It has a nice ring to it

Politics: If Kweisi Mfume pronounces himself interested in entering the Baltimore mayoral race, the least folks can do is pronounce his name correctly.

April 24, 1999|By Rob Hiaasen | Rob Hiaasen,SUN STAFF

In hindsight, changing his name all those years ago certainly made political sense. Frizzell "Pee Wee" Gray doesn't sound mayoral -- sounds like an old-time shortstop. But the name Kweisi Mfume -- regal and exotic as it sounds -- continues to trip tongues.

Mfume, born Frizzell Gray in Baltimore 50 years ago, appears interested in running for mayor of his hometown. He hasn't declared his candidacy. But a big Draft Mfume rally is set for today at Mondawmin Mall. Plenty of people, including three former Baltimore mayors, want Mfume to succeed Mayor Kurt L. Schmoke, who will leave office in December.

Whether he runs or not, people should know how to pronounce Kweisi Mfume, a West African name reportedly meaning "conquering son of kings."

Mfume is, after all, president of the NAACP, a former Baltimore City councilman, a 10-year Maryland congressman, a Hopkins grad, broadcaster, author and really smart dresser. He doesn't deserve to have his name mangled.

In the name of pronouncing his name, we asked the NAACP to fax over Mfume's biography, which includes the official pronunciation. And it's a double whammy, all right. Just when you think you've mastered his last name, Mfume's first name sinks you.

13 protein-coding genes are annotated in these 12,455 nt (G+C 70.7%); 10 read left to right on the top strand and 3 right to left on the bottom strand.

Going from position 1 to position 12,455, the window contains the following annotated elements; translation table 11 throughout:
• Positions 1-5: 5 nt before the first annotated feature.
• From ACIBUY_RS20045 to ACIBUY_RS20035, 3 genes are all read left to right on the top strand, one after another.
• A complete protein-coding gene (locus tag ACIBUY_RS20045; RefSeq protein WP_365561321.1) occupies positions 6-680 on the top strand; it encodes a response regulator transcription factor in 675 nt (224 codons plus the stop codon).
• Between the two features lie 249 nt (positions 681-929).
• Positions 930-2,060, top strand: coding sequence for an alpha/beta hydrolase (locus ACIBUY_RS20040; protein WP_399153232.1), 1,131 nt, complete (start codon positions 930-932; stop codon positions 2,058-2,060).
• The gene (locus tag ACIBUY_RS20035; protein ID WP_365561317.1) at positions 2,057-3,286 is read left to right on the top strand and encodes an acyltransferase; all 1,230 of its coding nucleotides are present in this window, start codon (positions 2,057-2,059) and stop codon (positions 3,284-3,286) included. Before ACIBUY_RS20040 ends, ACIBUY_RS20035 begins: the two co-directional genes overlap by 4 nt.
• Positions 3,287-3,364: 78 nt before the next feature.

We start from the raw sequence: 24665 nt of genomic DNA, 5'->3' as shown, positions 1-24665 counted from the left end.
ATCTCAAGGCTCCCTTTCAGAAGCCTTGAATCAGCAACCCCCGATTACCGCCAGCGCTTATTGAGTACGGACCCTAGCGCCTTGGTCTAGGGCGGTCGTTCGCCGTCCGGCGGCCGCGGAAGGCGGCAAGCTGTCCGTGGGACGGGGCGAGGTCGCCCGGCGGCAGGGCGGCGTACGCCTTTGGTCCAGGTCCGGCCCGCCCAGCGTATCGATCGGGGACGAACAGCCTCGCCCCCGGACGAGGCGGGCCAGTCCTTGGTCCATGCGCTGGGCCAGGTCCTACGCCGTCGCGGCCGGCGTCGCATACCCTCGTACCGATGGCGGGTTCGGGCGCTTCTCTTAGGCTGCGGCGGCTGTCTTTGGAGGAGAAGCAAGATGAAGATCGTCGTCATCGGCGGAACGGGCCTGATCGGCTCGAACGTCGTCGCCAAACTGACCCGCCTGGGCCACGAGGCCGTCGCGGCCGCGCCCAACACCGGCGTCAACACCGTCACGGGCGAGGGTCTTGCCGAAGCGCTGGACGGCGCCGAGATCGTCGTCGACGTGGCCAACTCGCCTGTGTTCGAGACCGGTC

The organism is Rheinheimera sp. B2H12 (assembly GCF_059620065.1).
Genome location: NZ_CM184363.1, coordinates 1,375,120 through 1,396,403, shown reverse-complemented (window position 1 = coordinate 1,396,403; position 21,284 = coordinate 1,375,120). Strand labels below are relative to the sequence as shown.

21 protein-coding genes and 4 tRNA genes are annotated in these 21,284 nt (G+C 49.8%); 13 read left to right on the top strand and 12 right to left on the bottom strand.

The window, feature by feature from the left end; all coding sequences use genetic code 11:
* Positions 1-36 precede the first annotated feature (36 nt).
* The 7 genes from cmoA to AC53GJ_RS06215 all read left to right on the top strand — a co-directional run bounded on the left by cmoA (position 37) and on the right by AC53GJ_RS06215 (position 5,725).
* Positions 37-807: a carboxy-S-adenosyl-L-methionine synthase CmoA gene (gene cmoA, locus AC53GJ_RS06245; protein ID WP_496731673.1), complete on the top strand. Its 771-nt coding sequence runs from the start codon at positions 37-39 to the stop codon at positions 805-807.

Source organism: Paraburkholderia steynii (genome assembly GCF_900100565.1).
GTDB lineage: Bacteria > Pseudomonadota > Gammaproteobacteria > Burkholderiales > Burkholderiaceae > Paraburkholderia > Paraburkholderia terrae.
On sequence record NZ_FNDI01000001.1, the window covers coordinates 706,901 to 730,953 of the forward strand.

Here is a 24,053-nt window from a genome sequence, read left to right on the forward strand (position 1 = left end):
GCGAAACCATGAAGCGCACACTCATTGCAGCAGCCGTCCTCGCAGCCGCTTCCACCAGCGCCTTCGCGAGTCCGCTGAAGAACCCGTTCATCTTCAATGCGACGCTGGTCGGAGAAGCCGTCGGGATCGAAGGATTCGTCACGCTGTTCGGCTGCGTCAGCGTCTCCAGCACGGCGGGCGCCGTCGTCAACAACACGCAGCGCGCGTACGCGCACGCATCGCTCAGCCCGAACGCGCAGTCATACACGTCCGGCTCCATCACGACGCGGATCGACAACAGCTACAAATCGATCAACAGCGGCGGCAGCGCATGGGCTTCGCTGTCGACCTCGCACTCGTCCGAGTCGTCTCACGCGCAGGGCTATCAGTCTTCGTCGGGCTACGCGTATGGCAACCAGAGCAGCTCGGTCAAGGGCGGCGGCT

Case in point. Former mayor Thomas D'Alesandro III, at a press conference this week, issued a fine endorsement of Mfume. But D'Alesandro's delivery of "Kweisi" came out sounding more like "quasi." Kweisi is not pronounced "quasi," which would mean, "in a sense like Mfume."

("D'Alesandro" isn't so easy to say, either.)

Neither is Kweisi pronounced like Weezie, George's nickname for his wife Louise on TV's "The Jeffersons." Kweisi, in fact, has a sneaky second syllable: Kwah-EE-see. And note the "wah" in "Kwah."

Once you master the "Kwah," move slowly to the heavily accented "EE" sound. You are then rewarded by a simple "see" sound. Kwah-EE-see. Kwah-EE-see. Say it out loud until you feel comfortable enough to continue.

Time to tackle Mfume. It does not sound like Mufasa, the king lion in Disney's "The Lion King." The opening and daunting "M" actually makes an "oom" sound -- not a "moo" sound. There is no "moo" in this man's name. The "oom" sounds like a Zen chant. Find a quiet place to sit cross-legged, burn a stick of incense, and say to yourself: "Oom ... Oom ... Oom."

The peaceful Oom is followed by the pay-off syllable, "FOO." Not FUME, as in gasoline fumes. And as with his first name, we're pitched a softball for a last syllable: "may."

So, repeat after us: "Oom-FOO-may."

Put it all together and what's that spell? Kwah-EE-see Oom-FOO-may. Kweisi Mfume. Mayor Mfume, perhaps.

Sounds about right.

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